Alberta safe supply committee starts work

A committee examining how a safe drug supply could reduce deaths due to poisonings started its work on Tuesday with an argument that highlighted the ideological tensions over the issue. 

Committee of UCP and NDP MLAs must submit report by April 30

Patients receive intravenous doses of the painkiller hydromorphone, or Dilaudid, up to seven times a day as a replacement for street drugs. (Ashley Burke/CBC News)

A committee examining how a safe drug supply could reduce deaths due to poisonings started its work on Tuesday with an argument that highlighted the ideological tensions over the issue. 

While the committee agreed on several issues, including a request to have Chief Medical Officer of Health Dr. Deena Hinshaw appear for a technical briefing, a disagreement erupted over the wording of a motion.

Lori Sigurdson, NDP MLA for Edmonton-Riverview, wanted the committee to start each meeting with a moment of reflection for people who died due to drug poisonings — 1,351 in 2020 and 1,372 in the first 10 months of 2021. 

Red Deer South UCP MLA Jason Stephan wanted to change the wording so that the moment of silence could focus on the "lives lost due to drug addiction."

"I believe that drug addiction is really what is the root cause of the deaths that are occurring," Stephan said. "But it's not only the physical loss of life but the destruction to communities, to families." 

Edmonton-City Centre NDP MLA David Shepherd said people with drug addictions aren't the only victims of drug poisonings. 

"A toxic supply can take the lives of those who don't have an addiction who may be casual users," he said. 

"I think acknowledging the role of drug poisoning in the context of a toxic supply is an important consideration when the purpose of this committee is to discuss the option of safe supply."

Committee members agreed to pass an amended motion to remember both groups of people in the moment of reflection. 

The disagreement, while minor, highlights the differences between the UCP MLAs that make up the majority of the committee, and the NDP minority. 

Pilot projects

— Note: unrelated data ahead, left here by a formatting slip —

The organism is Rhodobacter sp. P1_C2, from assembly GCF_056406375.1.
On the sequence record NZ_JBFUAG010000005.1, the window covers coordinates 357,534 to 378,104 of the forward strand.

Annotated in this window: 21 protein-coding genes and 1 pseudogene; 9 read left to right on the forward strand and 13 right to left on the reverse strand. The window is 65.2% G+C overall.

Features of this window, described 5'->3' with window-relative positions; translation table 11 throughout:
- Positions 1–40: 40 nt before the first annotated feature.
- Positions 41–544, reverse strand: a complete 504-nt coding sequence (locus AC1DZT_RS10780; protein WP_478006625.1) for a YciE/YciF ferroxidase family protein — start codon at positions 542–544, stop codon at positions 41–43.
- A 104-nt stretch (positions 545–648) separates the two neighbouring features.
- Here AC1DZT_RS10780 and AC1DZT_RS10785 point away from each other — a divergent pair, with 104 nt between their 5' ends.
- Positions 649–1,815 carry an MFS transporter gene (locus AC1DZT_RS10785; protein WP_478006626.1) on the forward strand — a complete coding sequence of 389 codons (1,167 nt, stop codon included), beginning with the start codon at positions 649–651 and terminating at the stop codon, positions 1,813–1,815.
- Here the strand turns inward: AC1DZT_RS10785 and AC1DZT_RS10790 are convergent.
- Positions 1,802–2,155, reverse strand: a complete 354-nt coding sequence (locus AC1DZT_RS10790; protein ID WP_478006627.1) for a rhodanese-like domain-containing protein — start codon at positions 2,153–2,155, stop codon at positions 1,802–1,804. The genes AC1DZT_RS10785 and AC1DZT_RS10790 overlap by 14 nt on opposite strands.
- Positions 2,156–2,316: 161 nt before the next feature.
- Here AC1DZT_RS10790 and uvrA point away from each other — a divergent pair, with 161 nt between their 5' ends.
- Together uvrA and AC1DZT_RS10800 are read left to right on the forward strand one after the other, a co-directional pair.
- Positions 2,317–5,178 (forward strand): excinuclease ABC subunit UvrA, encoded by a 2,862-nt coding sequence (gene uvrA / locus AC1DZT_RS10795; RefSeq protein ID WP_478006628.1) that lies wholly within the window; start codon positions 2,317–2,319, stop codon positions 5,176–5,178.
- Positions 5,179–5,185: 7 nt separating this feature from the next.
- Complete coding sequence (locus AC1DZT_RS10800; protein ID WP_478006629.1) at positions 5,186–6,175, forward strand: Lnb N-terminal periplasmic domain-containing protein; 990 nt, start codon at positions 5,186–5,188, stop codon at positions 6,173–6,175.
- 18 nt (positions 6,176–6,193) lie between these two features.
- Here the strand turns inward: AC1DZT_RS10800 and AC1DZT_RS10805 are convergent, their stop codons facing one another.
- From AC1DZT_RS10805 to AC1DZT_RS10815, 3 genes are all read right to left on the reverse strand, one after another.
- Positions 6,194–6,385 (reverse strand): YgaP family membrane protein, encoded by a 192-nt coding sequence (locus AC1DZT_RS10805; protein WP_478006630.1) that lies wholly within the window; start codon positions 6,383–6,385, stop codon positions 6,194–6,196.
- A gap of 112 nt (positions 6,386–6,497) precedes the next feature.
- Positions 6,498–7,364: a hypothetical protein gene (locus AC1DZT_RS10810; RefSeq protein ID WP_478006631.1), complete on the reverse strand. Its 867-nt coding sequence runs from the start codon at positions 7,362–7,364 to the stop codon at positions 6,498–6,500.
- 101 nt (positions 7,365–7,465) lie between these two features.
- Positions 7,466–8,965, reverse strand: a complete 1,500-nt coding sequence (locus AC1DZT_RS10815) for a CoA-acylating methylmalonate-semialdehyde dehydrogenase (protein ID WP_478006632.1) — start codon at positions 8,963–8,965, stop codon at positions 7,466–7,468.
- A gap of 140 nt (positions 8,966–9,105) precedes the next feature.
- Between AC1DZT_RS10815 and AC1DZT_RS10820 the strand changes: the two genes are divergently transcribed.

Safe supply is a controversial harm reduction policy that provides clean versions of drugs in an effort to keep people with addictions alive so they can seek treatment when they are willing and able. 

Many users die after unknowingly consuming drugs laced with fentanyl, carfentanil and other poisonous substances. 

The federal government has supported pilot projects in B.C., Ontario and New Brunswick for what it calls "safer supply" where drugs are prescribed to users who haven't responded to other treatment options for their addiction. 

The select special committee to examine safe supply was announced by Mike Ellis, associate minister for mental health and addictions, last month. The committee has a mandate to look at the benefits and consequences of safe supply and whether the policy can reduce fatal drug poisonings. 

The wording of the mandate put the term safe supply into quotation marks, a move the NDP said revealed the government's negative bias toward the policy, suggesting the outcome of the committee has already been determined. 

The current United Conservative government has made recovery a priority by opening and funding more addiction treatment beds, but critics say they have actively reduced access to harm reduction measures like supervised consumption sites.

Under the mandate, the committee is required to submit a report to the legislative assembly by April 30.


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